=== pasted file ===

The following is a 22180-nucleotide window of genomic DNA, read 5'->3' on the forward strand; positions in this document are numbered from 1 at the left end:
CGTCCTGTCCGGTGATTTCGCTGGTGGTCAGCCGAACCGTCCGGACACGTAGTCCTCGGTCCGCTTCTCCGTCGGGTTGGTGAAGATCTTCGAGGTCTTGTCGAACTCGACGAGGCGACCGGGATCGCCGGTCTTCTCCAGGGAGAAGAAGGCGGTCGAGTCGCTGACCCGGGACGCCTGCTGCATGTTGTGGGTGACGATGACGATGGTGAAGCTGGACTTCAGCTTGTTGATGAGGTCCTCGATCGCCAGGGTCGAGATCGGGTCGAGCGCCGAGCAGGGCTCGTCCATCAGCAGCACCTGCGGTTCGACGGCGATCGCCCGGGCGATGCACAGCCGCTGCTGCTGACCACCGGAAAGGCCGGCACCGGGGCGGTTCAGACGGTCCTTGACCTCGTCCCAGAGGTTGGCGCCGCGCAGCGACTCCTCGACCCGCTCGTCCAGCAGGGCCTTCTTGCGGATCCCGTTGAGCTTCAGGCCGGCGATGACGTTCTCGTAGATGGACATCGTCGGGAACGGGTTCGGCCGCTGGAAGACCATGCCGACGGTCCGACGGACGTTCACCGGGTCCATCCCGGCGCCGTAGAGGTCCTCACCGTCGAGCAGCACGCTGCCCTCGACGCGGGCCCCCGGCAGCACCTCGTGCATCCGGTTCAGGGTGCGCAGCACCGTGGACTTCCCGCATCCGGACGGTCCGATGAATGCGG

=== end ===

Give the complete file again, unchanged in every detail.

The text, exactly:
The following is a 22180-nucleotide window of genomic DNA, read 5'->3' on the forward strand; positions in this document are numbered from 1 at the left end:
CGTCCTGTCCGGTGATTTCGCTGGTGGTCAGCCGAACCGTCCGGACACGTAGTCCTCGGTCCGCTTCTCCGTCGGGTTGGTGAAGATCTTCGAGGTCTTGTCGAACTCGACGAGGCGACCGGGATCGCCGGTCTTCTCCAGGGAGAAGAAGGCGGTCGAGTCGCTGACCCGGGACGCCTGCTGCATGTTGTGGGTGACGATGACGATGGTGAAGCTGGACTTCAGCTTGTTGATGAGGTCCTCGATCGCCAGGGTCGAGATCGGGTCGAGCGCCGAGCAGGGCTCGTCCATCAGCAGCACCTGCGGTTCGACGGCGATCGCCCGGGCGATGCACAGCCGCTGCTGCTGACCACCGGAAAGGCCGGCACCGGGGCGGTTCAGACGGTCCTTGACCTCGTCCCAGAGGTTGGCGCCGCGCAGCGACTCCTCGACCCGCTCGTCCAGCAGGGCCTTCTTGCGGATCCCGTTGAGCTTCAGGCCGGCGATGACGTTCTCGTAGATGGACATCGTCGGGAACGGGTTCGGCCGCTGGAAGACCATGCCGACGGTCCGACGGACGTTCACCGGGTCCATCCCGGCGCCGTAGAGGTCCTCACCGTCGAGCAGCACGCTGCCCTCGACGCGGGCCCCCGGCAGCACCTCGTGCATCCGGTTCAGGGTGCGCAGCACCGTGGACTTCCCGCATCCGGACGGTCCGATGAATGCGG